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The Buck Starts With CEOs
If RFID doesn't become a greater priority at the highest level, companies will never get the benefits that are possible.
Oct 01, 2007—Last week, I received an e-mail from a supplier to a major mass merchandise retailer, indicating he'd received a letter from his customer asking him to start tagging promotional items. This individual said he was coming to EPC Connection 2007, the event we are co-producing this week in Chicago with EPCglobal, and that he needed some advice as to which RFID tag suppliers could help him out, and which label applicators were best.
"I'm looking for the cheapest way to meet this requirement without slowing down our operations," he said.
And I was surprised that he was surprised.
It seems strange to me that people could still be unaware major players are getting significant benefits from RFID technologies today. But I'm immersed in it every day, and many people—even those managing RFID projects—have taken on RFID in addition to their day jobs. They don't have time to follow everything that's happening—from the emergence of new data-sharing standards to new applications being implemented at John Deere or Metro or Matsui.
So how do we bridge the knowledge gap? Frankly, I think the answer is to go directly to the top. If CEOs understand the potential and have the technology on their radar, they will dedicate the resources and human capital needed to find and seize the opportunities to use RFID across their enterprises. If, however, CEOs choose to wait until the benefits are proved beyond any reasonable doubt, their companies will continue to lag behind competitors and not achieve the benefits that are possible today.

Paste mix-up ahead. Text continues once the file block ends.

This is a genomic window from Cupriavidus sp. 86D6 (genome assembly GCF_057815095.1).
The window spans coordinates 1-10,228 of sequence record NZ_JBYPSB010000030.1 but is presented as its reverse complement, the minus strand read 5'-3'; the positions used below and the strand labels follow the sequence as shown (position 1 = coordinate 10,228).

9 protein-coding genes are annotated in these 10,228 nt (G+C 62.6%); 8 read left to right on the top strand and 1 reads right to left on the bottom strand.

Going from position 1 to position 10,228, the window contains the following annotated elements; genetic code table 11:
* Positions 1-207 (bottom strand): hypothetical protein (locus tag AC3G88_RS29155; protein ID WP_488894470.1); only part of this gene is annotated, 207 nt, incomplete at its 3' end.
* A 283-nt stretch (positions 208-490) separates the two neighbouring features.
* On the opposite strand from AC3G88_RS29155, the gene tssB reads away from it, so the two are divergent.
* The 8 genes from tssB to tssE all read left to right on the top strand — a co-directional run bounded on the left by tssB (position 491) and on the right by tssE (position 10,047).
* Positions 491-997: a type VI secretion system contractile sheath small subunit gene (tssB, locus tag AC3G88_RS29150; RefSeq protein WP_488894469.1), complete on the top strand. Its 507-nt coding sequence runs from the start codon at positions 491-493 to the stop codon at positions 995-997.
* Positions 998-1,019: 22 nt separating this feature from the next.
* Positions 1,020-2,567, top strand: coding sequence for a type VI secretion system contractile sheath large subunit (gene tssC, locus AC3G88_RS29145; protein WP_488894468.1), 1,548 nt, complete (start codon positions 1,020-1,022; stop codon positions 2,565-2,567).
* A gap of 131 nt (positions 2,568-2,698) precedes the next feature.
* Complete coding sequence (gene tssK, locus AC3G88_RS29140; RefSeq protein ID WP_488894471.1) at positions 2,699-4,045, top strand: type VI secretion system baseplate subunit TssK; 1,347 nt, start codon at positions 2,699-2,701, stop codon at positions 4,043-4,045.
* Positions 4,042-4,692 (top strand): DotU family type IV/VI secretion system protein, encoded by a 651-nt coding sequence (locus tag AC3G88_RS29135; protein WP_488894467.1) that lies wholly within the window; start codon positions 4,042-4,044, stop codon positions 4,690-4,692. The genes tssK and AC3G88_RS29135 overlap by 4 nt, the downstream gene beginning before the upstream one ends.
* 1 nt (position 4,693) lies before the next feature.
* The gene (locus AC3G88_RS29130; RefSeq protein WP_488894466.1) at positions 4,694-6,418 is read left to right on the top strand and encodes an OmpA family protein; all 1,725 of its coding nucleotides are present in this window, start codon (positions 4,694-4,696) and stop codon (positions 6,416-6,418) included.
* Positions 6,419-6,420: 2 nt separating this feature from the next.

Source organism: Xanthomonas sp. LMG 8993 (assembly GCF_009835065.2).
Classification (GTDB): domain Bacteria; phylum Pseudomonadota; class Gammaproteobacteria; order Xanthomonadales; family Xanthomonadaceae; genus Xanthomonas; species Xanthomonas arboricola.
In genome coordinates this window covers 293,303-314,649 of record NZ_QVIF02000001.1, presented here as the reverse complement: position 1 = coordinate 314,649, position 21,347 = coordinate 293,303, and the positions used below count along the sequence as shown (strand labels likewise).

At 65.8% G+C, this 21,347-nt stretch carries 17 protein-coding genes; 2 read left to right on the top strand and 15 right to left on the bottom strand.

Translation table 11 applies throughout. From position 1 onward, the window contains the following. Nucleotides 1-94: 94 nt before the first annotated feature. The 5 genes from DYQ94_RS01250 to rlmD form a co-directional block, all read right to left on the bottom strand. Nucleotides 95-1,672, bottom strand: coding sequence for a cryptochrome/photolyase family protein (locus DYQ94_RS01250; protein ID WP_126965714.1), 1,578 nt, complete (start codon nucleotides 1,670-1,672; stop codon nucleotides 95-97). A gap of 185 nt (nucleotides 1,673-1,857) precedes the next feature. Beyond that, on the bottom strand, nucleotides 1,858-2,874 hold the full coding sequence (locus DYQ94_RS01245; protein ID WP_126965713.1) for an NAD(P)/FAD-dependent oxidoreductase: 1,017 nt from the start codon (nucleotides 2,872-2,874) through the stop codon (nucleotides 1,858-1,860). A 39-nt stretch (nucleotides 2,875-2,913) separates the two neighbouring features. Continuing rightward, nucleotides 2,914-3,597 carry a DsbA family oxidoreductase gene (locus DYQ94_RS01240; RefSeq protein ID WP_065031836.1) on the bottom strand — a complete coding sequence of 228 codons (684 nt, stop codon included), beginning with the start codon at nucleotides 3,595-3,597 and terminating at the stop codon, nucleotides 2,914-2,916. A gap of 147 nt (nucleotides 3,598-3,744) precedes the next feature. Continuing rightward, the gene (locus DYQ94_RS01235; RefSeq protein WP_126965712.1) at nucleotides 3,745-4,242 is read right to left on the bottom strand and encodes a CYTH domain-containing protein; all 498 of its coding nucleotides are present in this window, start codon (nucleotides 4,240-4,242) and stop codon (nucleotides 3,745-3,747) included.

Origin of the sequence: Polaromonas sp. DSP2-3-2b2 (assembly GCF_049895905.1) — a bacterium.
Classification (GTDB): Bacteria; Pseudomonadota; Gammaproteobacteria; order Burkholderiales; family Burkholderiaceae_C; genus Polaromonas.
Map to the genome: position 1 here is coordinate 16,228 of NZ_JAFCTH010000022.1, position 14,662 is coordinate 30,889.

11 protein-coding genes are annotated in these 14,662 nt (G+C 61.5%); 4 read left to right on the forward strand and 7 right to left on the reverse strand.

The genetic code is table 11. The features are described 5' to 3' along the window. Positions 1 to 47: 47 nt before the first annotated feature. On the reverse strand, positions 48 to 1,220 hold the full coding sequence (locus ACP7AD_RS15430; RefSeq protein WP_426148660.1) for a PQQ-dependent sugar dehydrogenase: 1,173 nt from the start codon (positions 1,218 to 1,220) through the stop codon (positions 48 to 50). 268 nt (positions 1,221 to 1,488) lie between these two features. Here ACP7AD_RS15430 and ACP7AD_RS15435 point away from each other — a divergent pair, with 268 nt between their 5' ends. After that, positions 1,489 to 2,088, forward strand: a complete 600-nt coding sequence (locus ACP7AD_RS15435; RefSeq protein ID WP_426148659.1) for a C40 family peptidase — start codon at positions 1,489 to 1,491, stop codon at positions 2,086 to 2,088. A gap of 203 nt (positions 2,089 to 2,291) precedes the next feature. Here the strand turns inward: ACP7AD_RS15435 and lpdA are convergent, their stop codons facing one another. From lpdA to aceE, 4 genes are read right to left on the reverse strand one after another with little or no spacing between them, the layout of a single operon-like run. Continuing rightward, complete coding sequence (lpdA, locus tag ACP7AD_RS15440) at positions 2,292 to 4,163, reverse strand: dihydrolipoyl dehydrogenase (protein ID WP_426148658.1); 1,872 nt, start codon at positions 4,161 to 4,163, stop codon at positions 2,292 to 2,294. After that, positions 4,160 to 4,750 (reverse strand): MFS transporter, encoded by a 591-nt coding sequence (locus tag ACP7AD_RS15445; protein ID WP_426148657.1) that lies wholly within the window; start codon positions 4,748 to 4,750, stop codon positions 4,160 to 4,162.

I hope my e-mail correspondent and other attendees will learn, at EPC Connection, about some of the benefits their competitors are getting, and that they'll go back and convince their CEOs they need to focus on RFID as well. Unfortunately, I'm doubtful the CEOs will heed their advice. Some RFID project leaders have told me they've tried to share RFID Journal case studies with CEOs, but that the CEOs are too busy to read an entire article. What's more, the execs apparently don't believe the executive summary because they don't get enough supporting details to make claims of sales increases or cost reductions credible.
RFID Journal plans to run an article focused on CEOs in the January issue of our print magazine. My hope is that CEOs will listen to other CEOs—that the top dogs might finally pay attention when they realize some of their savviest counterparts already have RFID on their radar and are keen to achieve the benefits. If you'd like a copy for your CEO when the story comes out, just let me know, because if RFID isn't being discussed in the boardroom, it's probably not being deployed in the stockroom.
Mark Roberti is the founder and editor of RFID Journal. If you would like to comment on this article, click on the link below.
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